keith jarrett -- 6/2/23

Today's selection -- from Quantum Criminals by Alex Pappademas & Joan LeMay. Keith Jarrett is a tour de force jazz pianist who became famous in the 1970s. His song "Long as You Know You're Living Yours” served as inspiration for the Steely Dan song "Gaucho":

 "[The Steely Dan song 'Gaucho'] closely resembles the head of a Jarrett piece called 'Long as You Know You're Living Yours.' Donald will later admit that the resemblance made him ner­vous; as he puts it to Leo Sidran years later, 'I don't want to be a repeater pencil, as Lester Young used to say.' When the song proves difficult to cap­ture in the studio, he's a little relieved to give up on it.

"But one night after everyone else has clocked out, Steely Dan's engineer Roger Nichols finishes the track, and 'Gaucho' ends up being the title song on the album they're making. 'Gaucho' and 'Long as You Know You're Living Yours' end very differently, but for about forty seconds, Steely Dan's song is enough like Jarrett's that Donald and Walter have to acknowledge the similarities when cornered on the subject by Musician magazine. Walter says he loves the Jarrett song, and when interviewer David Breskin suggests there's some 'borrowing' going on, Donald replies, 'Hell, we steal. We're the robber barons of rock-'n'-roll.'     

Jarrett in 1975

"They are joking around about ripping off the work of someone who takes his work extremely seriously. A child piano prodigy of Scots-Irish and Hungarian descent, Jarrett wore a carefully manicured Afro and was often mistaken for Black as he rose to prominence in jazz, first as a sideman to Art Blakey and Charles Lloyd, then as part of the double-keyboard band that backed Miles Davis on Miles Davis at Fillmore and Live/Evil. He began playing fully improvised solo piano concerts in 1973. He performed deeply cerebral music in a way that physicalized the agonies of its creation, grimac­ing and headbanging his way through each concert, writhing as if beset at the bench by fire ants. The New York Times once said he looked like a man 'giving birth to a square baby,' Jarrett might be Steely Dan's true nemesis, a mirror in which they'd hate to see themselves reflected. He played at a level of total extemporaneity that Donald and Walter could not abide, but like them he was a perfectionist, and like them he struggled with man's inherent inability to control the environment in a live-concert setting.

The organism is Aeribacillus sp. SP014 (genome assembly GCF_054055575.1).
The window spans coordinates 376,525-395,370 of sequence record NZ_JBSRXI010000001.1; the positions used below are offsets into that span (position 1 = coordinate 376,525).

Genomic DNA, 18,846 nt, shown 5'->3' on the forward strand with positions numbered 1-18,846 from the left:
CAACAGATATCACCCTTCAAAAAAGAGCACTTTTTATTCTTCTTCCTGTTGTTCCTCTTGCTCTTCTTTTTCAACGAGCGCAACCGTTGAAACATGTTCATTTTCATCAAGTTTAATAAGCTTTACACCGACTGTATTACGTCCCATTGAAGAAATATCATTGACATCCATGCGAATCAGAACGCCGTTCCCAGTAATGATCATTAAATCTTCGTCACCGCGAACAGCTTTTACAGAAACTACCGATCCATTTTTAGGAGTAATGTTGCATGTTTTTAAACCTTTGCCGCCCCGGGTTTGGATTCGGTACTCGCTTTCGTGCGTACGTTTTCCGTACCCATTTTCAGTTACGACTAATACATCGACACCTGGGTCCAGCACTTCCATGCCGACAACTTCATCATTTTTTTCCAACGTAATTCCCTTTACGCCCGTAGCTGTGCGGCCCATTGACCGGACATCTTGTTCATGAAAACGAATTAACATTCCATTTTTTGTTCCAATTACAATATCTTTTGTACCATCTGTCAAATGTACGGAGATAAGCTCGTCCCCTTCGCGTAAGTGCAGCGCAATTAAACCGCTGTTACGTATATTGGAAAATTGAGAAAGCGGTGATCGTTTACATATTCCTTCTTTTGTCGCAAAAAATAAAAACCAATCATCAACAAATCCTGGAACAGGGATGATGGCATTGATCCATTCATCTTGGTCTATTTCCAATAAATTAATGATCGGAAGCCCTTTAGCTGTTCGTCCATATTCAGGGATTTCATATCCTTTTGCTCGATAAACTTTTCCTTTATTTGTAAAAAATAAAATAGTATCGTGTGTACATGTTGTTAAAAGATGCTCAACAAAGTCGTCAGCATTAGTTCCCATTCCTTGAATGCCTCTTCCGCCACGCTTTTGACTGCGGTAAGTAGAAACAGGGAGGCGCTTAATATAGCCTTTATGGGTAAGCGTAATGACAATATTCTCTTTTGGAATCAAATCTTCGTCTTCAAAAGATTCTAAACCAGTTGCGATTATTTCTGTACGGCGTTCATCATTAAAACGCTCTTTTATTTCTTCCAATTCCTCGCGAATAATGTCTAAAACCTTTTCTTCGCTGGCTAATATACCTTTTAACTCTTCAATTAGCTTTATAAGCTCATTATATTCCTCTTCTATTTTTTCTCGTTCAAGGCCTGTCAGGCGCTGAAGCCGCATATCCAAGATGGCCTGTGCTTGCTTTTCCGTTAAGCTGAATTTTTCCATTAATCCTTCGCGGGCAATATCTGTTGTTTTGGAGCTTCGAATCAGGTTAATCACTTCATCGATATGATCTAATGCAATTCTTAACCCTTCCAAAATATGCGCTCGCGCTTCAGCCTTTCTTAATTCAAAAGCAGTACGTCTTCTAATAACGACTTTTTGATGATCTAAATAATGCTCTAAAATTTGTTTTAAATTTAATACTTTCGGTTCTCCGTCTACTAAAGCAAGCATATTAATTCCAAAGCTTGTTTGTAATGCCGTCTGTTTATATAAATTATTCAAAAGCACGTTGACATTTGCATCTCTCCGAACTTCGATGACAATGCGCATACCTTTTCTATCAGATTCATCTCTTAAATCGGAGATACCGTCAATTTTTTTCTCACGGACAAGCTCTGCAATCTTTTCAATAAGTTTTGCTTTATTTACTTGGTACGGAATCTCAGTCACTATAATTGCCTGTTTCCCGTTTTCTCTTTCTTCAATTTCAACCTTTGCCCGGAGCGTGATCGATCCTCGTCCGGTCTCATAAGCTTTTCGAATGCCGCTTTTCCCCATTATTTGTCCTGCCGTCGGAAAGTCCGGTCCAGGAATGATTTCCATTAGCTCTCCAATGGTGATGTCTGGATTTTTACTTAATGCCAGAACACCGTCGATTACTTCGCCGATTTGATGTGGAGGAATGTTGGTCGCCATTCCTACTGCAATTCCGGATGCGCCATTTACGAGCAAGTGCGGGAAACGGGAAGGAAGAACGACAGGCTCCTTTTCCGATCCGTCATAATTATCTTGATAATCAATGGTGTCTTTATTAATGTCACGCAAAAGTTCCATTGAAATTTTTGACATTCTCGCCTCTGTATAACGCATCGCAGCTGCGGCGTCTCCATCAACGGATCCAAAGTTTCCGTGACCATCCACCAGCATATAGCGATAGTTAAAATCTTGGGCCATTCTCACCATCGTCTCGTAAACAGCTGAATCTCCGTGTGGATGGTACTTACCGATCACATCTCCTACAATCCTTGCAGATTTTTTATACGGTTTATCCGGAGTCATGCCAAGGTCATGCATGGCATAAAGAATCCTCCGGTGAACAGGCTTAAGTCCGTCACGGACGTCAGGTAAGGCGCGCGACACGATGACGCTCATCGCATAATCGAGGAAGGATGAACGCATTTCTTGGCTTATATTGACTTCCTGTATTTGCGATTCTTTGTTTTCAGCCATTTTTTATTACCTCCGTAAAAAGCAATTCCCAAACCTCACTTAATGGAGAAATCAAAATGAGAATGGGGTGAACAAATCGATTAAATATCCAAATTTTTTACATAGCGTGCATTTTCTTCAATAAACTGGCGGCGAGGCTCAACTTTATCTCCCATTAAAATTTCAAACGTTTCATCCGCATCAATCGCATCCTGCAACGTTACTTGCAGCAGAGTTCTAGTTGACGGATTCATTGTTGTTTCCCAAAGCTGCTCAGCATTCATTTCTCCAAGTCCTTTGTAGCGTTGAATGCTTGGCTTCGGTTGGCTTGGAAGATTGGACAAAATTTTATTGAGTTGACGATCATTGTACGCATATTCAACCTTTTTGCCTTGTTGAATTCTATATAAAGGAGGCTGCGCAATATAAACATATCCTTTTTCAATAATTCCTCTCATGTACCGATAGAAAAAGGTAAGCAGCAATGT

"Donald and Walter solved their problems with touring by quitting the road; Jarrett passed out cough drops to his audiences, so as not to be affronted by their expulsions while performing. Fighting a never-ending battle against chronic fatigue and poor concert-hall acoustics, able to be yanked out of his trance and into seething rage by a single errant noise from the cheap seats, he was the John McEnroe of jazz, leaving it all on the court without a trace of self-awareness. He did his best work in terrible condi­tions: his masterpiece is probably The Koln Concert, which he recorded live in 1975 at the Cologne Opera while sick and sleep-deprived and in a back brace, working around the limitations of a busted-ass piano that had been placed onstage by mistake. The music Jarrett made that day is by turns surging and emotional and cheesy and solitary and hermetic; listening to it is like watching time-lapse footage of a crystal cathedral being erected inside Kandor, the miniaturized Kryptonian city Superman kept in a bottle in his arctic Fortress of Solitude. Not unlike Gaucho it's a paradoxical testament to the way an exhausting and debilitating attention to detail -- by people who are themselves exhausted -- can sometimes produce art that is literally transcendent.

"Jarrett responded to the Musician interview by suing Donald and Wal­ter, successfully, for cowriting credit; 'Gaucho' is officially now a Becker/ Fagen/Jarrett composition, a shotgun love triangle made official in the eyes of ASCAP."



Alex Pappademas & Joan LeMay


Quantum Criminals


University of Texas Press




212 -213
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